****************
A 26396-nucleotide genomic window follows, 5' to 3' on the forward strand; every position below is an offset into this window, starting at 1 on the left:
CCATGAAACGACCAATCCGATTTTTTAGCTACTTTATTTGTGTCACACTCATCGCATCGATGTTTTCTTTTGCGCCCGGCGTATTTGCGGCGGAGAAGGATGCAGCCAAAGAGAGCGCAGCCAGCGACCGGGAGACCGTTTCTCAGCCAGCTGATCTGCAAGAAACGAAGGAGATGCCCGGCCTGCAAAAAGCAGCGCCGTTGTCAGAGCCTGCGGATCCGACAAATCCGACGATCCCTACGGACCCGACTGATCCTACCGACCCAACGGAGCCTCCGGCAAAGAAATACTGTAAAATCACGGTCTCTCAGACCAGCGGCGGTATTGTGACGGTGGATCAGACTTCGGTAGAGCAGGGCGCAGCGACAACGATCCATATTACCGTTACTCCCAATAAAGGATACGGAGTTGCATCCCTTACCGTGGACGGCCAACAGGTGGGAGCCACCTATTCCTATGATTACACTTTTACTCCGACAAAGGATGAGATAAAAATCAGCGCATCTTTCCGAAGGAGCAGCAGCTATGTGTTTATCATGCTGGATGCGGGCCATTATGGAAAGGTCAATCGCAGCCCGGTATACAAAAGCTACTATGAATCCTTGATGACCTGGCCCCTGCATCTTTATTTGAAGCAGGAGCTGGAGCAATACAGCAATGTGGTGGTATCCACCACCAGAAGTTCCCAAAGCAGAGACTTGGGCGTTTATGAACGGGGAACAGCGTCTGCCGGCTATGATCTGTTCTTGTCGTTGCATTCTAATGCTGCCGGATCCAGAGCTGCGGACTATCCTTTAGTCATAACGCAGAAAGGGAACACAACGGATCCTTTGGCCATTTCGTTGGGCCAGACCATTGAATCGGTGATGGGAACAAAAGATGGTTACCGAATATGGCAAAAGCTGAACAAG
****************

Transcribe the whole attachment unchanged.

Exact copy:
A 26396-nucleotide genomic window follows, 5' to 3' on the forward strand; every position below is an offset into this window, starting at 1 on the left:
CCATGAAACGACCAATCCGATTTTTTAGCTACTTTATTTGTGTCACACTCATCGCATCGATGTTTTCTTTTGCGCCCGGCGTATTTGCGGCGGAGAAGGATGCAGCCAAAGAGAGCGCAGCCAGCGACCGGGAGACCGTTTCTCAGCCAGCTGATCTGCAAGAAACGAAGGAGATGCCCGGCCTGCAAAAAGCAGCGCCGTTGTCAGAGCCTGCGGATCCGACAAATCCGACGATCCCTACGGACCCGACTGATCCTACCGACCCAACGGAGCCTCCGGCAAAGAAATACTGTAAAATCACGGTCTCTCAGACCAGCGGCGGTATTGTGACGGTGGATCAGACTTCGGTAGAGCAGGGCGCAGCGACAACGATCCATATTACCGTTACTCCCAATAAAGGATACGGAGTTGCATCCCTTACCGTGGACGGCCAACAGGTGGGAGCCACCTATTCCTATGATTACACTTTTACTCCGACAAAGGATGAGATAAAAATCAGCGCATCTTTCCGAAGGAGCAGCAGCTATGTGTTTATCATGCTGGATGCGGGCCATTATGGAAAGGTCAATCGCAGCCCGGTATACAAAAGCTACTATGAATCCTTGATGACCTGGCCCCTGCATCTTTATTTGAAGCAGGAGCTGGAGCAATACAGCAATGTGGTGGTATCCACCACCAGAAGTTCCCAAAGCAGAGACTTGGGCGTTTATGAACGGGGAACAGCGTCTGCCGGCTATGATCTGTTCTTGTCGTTGCATTCTAATGCTGCCGGATCCAGAGCTGCGGACTATCCTTTAGTCATAACGCAGAAAGGGAACACAACGGATCCTTTGGCCATTTCGTTGGGCCAGACCATTGAATCGGTGATGGGAACAAAAGATGGTTACCGAATATGGCAAAAGCTGAACAAG